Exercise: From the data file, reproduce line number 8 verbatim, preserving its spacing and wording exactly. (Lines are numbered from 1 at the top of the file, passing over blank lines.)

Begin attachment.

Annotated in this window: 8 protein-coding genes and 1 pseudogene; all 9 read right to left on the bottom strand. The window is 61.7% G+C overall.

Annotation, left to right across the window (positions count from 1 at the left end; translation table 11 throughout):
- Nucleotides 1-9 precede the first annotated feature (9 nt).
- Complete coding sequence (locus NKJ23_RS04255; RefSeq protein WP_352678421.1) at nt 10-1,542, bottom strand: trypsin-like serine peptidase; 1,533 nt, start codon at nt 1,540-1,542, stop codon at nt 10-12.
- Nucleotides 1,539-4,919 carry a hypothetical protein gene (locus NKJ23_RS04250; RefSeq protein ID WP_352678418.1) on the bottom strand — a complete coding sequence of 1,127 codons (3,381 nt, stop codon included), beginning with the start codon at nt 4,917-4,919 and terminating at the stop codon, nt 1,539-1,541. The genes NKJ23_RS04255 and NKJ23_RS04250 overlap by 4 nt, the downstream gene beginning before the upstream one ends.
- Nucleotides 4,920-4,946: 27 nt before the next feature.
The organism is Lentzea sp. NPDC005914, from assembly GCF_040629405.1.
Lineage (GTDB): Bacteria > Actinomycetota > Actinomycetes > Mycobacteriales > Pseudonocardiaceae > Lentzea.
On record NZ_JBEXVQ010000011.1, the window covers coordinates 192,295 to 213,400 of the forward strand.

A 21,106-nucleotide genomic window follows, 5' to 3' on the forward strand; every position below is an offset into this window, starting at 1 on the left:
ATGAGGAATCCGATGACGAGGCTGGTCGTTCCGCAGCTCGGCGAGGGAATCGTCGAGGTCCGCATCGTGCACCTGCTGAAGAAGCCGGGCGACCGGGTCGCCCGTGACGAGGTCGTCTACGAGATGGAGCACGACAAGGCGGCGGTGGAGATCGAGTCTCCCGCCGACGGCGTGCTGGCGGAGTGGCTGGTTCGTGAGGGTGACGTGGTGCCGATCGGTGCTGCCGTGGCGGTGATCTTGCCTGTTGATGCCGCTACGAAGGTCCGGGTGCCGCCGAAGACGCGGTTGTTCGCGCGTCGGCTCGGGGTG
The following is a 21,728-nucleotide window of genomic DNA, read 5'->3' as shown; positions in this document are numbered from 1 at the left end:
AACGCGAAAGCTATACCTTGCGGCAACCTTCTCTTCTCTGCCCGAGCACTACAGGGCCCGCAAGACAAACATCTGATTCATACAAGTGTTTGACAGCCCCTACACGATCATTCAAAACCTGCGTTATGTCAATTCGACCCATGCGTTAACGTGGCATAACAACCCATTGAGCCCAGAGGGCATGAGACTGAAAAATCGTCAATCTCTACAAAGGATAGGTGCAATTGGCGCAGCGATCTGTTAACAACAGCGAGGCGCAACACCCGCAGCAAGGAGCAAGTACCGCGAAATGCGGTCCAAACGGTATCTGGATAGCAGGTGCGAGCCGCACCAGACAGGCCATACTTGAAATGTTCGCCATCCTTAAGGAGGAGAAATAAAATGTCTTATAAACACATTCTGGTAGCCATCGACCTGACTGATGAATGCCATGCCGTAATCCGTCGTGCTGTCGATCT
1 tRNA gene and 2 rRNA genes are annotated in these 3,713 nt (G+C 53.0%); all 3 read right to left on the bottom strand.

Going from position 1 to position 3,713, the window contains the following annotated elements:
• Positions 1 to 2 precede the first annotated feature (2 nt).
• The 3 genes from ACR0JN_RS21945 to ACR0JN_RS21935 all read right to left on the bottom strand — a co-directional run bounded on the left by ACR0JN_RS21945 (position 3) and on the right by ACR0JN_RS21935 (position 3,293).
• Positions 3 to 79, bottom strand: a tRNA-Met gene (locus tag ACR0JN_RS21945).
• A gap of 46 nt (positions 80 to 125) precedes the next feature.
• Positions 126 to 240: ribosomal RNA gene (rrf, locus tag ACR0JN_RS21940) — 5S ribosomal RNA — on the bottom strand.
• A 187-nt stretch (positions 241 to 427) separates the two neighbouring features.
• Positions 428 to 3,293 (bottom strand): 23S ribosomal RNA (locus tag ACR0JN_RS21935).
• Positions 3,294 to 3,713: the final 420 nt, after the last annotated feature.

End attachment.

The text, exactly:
Lineage (GTDB): Bacteria > Actinomycetota > Actinomycetes > Mycobacteriales > Pseudonocardiaceae > Lentzea.